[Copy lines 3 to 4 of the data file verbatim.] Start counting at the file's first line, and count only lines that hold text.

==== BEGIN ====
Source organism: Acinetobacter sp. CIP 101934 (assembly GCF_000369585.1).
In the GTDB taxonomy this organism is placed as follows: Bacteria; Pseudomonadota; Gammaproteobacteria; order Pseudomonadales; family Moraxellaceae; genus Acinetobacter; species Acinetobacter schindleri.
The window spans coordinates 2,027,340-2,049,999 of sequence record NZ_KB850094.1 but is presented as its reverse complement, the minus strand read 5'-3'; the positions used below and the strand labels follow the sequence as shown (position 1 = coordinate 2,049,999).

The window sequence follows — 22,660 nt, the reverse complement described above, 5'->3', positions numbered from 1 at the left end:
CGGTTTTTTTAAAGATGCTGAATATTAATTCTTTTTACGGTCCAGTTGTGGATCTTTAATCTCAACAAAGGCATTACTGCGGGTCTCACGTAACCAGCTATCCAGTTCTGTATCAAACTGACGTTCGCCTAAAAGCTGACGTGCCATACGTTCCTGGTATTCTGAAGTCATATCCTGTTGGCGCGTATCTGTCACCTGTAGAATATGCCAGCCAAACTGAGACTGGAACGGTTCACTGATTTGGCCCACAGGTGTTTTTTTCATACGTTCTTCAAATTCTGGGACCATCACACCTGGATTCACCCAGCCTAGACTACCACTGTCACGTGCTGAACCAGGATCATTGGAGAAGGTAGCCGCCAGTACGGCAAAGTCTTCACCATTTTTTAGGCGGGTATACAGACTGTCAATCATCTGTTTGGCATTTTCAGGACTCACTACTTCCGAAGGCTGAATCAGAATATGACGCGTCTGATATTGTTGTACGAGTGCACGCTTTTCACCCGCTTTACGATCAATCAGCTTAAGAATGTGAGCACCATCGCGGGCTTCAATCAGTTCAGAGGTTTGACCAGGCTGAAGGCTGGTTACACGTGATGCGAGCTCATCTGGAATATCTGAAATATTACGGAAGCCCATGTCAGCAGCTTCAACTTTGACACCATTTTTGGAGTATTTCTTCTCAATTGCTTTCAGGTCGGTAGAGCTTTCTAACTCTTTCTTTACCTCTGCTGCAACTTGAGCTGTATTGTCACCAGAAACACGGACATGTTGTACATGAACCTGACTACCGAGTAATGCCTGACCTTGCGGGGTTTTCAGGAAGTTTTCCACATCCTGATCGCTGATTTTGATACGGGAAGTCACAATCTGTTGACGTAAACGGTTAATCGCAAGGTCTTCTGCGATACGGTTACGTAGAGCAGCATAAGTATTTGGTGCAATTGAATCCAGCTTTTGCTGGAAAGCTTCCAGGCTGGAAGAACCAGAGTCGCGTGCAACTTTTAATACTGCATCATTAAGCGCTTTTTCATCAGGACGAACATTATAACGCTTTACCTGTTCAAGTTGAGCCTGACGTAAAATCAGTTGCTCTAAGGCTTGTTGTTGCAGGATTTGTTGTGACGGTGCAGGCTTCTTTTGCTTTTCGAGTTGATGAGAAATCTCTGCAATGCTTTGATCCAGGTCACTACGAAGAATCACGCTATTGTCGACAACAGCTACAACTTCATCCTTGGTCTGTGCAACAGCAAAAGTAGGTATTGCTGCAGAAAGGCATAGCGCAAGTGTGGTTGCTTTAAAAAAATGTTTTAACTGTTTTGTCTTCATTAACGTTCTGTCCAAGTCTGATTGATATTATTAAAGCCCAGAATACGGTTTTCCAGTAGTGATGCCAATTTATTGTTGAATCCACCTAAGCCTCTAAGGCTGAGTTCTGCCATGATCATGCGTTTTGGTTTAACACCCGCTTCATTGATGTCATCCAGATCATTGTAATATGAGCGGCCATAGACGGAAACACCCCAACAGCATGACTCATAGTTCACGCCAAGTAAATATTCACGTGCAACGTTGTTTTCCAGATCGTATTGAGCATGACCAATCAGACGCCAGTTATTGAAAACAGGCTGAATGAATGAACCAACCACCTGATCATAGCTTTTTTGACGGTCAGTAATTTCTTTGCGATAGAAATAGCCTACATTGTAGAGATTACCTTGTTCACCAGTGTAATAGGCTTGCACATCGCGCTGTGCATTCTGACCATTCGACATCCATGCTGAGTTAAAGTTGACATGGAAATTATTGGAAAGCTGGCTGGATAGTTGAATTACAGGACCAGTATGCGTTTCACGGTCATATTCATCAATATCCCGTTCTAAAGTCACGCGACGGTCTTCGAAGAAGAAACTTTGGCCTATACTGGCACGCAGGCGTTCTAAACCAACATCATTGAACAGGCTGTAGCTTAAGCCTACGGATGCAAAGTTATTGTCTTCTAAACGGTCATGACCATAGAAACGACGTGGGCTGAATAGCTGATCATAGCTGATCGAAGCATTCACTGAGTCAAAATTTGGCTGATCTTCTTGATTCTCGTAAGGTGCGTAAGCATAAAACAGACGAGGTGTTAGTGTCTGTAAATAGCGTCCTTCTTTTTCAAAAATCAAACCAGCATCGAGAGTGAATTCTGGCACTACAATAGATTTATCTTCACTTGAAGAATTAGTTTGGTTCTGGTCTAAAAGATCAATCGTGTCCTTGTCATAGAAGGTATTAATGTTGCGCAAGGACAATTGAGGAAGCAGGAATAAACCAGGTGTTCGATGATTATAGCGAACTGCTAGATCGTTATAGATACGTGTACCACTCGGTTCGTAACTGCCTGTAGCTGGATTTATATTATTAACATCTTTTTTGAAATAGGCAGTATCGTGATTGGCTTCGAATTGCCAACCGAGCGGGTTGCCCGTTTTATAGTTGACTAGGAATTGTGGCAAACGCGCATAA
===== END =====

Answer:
The window spans coordinates 2,027,340-2,049,999 of sequence record NZ_KB850094.1 but is presented as its reverse complement, the minus strand read 5'-3'; the positions used below and the strand labels follow the sequence as shown (position 1 = coordinate 2,049,999).

The window sequence follows — 22,660 nt, the reverse complement described above, 5'->3', positions numbered from 1 at the left end: